Home News Market Street Mission’s Sussex County Outreach Is in Jeopardy

Market Street Mission’s Sussex County Outreach Is in Jeopardy

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By Tom Campisi

The Market Street Mission has been a place of hope and healing in Morristown, New Jersey since 1889, serving the local community by providing meals and shelter and offering addiction-recovery programs.

In 2007, the Market Street Mission and Executive Director David Scott expanded the ministry and launched the Jersey Shore Rescue Mission in Asbury Park, New Jersey.

More recently, the focus has been on “hospitality rooms,” which are hosted by local churches. In 2021, after being invited to open a hospitality room at the invitation of community leaders, the Market Street Mission started a Sussex County outreach in the town of Newton.

Because hospitality rooms are hosted in a local church, they are not subject to the state regulations required of traditional shelters, including local zoning laws. For the last two years, Market Street Mission has partnered with Christ Community Church, offering men much-needed shelter, food, showers, and counseling.

“The community is very appreciative of us,” said Scott. “They see us as a positive influence.”

Despite the success of the program, the State of New Jersey’s Department of Consumer Affairs has fined Market Street Mission $5,000, accusing the non-profit organization of operating beyond the number of mandated days in a calendar year.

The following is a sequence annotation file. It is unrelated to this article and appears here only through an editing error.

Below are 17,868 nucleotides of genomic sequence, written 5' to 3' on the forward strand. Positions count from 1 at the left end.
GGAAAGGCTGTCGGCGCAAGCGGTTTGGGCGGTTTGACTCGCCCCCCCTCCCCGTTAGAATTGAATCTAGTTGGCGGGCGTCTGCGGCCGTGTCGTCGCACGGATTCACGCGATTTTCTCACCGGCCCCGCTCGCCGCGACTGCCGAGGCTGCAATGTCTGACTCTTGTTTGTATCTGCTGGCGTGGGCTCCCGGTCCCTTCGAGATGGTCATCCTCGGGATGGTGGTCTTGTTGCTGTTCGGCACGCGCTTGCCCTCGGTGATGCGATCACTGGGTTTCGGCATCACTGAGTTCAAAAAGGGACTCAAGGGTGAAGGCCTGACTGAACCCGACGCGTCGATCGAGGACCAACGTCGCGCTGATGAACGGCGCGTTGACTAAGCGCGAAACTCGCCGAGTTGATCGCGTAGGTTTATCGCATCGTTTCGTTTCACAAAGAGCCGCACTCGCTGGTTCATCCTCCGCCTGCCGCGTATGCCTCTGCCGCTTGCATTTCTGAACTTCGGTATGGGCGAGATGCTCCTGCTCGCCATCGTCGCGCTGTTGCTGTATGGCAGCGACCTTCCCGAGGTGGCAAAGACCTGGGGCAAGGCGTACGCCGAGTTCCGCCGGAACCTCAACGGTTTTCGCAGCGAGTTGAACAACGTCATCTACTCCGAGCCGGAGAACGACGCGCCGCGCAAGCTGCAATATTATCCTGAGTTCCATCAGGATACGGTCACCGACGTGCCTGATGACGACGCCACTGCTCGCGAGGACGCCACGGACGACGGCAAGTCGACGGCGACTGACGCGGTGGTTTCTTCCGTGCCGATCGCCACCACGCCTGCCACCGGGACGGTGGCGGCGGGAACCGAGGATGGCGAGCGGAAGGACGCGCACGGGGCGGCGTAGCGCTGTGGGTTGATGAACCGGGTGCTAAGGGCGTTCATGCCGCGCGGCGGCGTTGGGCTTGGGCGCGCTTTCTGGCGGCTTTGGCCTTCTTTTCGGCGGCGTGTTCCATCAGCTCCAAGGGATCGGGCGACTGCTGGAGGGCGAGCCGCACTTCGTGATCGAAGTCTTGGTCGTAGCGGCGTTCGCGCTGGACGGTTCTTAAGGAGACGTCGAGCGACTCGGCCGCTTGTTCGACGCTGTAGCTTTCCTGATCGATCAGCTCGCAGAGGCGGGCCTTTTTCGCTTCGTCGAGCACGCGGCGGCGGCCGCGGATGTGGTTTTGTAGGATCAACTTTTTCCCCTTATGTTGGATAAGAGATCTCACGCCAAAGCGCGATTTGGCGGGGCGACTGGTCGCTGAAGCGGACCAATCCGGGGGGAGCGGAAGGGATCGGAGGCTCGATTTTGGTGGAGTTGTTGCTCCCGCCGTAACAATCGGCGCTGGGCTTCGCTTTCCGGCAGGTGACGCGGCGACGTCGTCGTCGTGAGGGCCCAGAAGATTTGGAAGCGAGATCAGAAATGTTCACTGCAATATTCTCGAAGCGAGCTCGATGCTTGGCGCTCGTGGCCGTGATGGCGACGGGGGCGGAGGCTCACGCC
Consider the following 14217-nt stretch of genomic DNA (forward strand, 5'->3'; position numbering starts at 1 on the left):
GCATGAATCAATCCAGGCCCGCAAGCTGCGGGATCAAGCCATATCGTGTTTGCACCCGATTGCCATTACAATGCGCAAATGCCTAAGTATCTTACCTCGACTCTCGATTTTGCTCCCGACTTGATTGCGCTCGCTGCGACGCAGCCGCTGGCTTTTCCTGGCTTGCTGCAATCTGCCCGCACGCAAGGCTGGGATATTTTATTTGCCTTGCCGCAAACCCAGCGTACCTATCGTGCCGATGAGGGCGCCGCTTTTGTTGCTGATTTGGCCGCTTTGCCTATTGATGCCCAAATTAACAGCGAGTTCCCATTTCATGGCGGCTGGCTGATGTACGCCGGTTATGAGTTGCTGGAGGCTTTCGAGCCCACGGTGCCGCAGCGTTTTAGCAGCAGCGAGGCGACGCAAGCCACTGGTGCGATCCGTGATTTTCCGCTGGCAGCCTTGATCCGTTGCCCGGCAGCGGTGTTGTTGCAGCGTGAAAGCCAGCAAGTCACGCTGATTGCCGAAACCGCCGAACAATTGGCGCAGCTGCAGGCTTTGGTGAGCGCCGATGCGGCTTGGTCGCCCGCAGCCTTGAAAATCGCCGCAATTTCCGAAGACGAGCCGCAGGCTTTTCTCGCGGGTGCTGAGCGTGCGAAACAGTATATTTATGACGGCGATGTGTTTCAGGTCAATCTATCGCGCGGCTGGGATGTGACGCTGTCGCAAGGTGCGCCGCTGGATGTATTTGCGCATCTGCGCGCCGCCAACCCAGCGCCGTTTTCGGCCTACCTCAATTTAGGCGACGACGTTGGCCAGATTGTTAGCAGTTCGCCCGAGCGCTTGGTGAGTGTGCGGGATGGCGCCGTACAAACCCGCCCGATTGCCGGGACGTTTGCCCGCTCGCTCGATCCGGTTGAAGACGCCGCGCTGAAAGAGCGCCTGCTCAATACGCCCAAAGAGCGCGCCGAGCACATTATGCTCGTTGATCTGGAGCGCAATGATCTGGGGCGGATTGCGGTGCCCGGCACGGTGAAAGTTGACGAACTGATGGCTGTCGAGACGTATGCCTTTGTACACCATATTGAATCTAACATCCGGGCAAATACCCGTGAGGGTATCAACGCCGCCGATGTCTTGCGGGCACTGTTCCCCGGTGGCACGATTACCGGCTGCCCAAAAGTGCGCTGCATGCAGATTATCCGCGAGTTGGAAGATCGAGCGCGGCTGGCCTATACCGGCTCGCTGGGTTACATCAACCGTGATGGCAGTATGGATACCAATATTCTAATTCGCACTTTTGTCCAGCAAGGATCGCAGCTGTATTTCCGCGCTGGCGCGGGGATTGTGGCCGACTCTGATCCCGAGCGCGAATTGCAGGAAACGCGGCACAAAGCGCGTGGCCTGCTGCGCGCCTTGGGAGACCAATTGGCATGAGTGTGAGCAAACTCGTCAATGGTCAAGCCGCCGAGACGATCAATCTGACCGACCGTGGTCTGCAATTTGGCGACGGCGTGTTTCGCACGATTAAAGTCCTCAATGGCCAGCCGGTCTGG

The regulations for a hospitality house, as Scott and MSM understood them, seemed pretty simple. The outreach could have 14 people sleep for 14 consecutive days at the church; No man could stay a total of 49 days in a given year. The Department of Consumer Affairs, however, is claiming the state regulation declares that hospitality rooms can only operate for a total of 49 days in a calendar year. This would severely limit any outreach program.

“If that is the case (being allowed to open for a total of 49 days each year), it closes off the possibility of winning the community and hinders us from being able to meet basic needs,” Scott said.

The Market Street Mission is currently awaiting a meeting with the Department of Consumer affairs for clarification. Scott is also hopeful that state legislators can be advocates.

“People need to see all the great things that happen here,” Scott said. “When a guy comes in the front door and is hopeless, we often see his whole life turned around—and that life has meaning and purpose.”

To volunteer or give to Market Street Mission, visit www.marketstreet.org.